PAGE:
We shouldn’t forget that the reason why nudism has become more accepted and why we have so many options today are all because of those organisations. As individuals we will never be able to keep that trend. We need to be organised in order to secure our future. There’s still a lot of unfinished work, a lot of laws to be changed, a lot of beaches to become clothing optional, a lot of people to convince that we are actually enjoying a great lifestyle.

There are so many things that we could still achieve. But that’s something we’ll talk about next week.

 

Picture credit: The photos in this post are coming from Google and Twitter. If you find one of yourself and you don’t want it to be on our blog, let us know and we’ll remove it.

16 thoughts on “The future of nudism – Part one: The facts

  1. Very thoughtful piece, your optimism, and your criticism are very welcome. As someone who joined the nudist movement in the 70’s I have become complaisant with the status quo in respect to organized social nudism. I am mildly uncomfortable with being nude in parades or bike rides while other clothed people look on. But, I understand that if I was brave enough that discomfort would disappear. My family however would be shocked and looking for a place to put me until I regained my sanity. (That is a powerful countervailing force.)

    1. No doubt that protected clothing prohibited areas will remain important. But there is a huge range of nudists with a huge range of requirements. What we notice is that these days many nudists don’t feel like they have anything to hide anymore, you’re a doctor, he’s a tennis player, I’m a nudist. Simple like that. And it’s those people who don’t appreciate the restrictions of a nudist club anymore, they want to be naked when/where/with who they want.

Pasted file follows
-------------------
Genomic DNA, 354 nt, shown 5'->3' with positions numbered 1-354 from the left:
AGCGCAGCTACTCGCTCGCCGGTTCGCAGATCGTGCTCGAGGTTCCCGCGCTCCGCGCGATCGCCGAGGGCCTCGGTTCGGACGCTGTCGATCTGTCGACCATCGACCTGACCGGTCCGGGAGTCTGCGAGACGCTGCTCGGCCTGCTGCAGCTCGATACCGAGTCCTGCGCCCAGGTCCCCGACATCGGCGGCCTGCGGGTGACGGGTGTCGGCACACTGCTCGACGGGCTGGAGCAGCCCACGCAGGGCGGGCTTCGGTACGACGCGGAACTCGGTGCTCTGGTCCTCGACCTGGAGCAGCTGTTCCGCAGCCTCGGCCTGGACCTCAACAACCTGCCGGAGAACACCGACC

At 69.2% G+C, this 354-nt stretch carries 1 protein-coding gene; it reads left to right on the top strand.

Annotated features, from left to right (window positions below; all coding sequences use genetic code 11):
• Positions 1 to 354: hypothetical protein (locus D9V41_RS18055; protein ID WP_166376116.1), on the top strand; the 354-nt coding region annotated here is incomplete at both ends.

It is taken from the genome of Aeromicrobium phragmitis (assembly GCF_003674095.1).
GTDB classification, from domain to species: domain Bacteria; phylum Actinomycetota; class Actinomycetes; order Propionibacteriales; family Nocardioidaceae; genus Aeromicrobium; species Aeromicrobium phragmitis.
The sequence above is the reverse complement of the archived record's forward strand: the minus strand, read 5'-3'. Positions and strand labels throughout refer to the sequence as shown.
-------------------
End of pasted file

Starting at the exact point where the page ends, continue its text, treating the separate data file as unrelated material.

With nudism becoming more socially accepted, we think that the number of above mentioned people will only increase.

  2. I love that view point, and I look forward to that social attitude in North America , specifically in Canada. But I don’t see it yet, especially in our prairie culture. I suspect that Vancouver, and maybe Toronto are moving in that direction, but i don’t hear of many nude beaches sprouting up where I live. Europe is a leader in this, no doubt we will catch up eventually. I hope I am still alive to see it.

  3. An excellent article … Thank you!
    I would really like to see the laws changed here in Canada. Citizens shouldn’t have to be fearful of the law if they want to be clothes free in their backyard or when they want to enjoy nude recreation.

  4. Very well stated. I appreciate your thoughtfulness. While I’m in my fifties now, I don’t go to resorts but enjoy nude beaches and other nude recreation as available. I think there will be room for resorts for years to come but once nudism goes mainstream simply allowing nudity will no longer be the draw but rather their offerings of recreational activities, hiking and mountain biking opportunities, and so on.

  5. Spot on with the comments on Naturist Organizations not catering to youth. I’m “only” 41 and every club in my area is filled with 50-70 year olds. None have youth rates or activities. We have naked bike rides annually in our state capital that are heavily attended by college kids, so the youth ARE interested. We just need more business savvy naturist park owners to recognize that.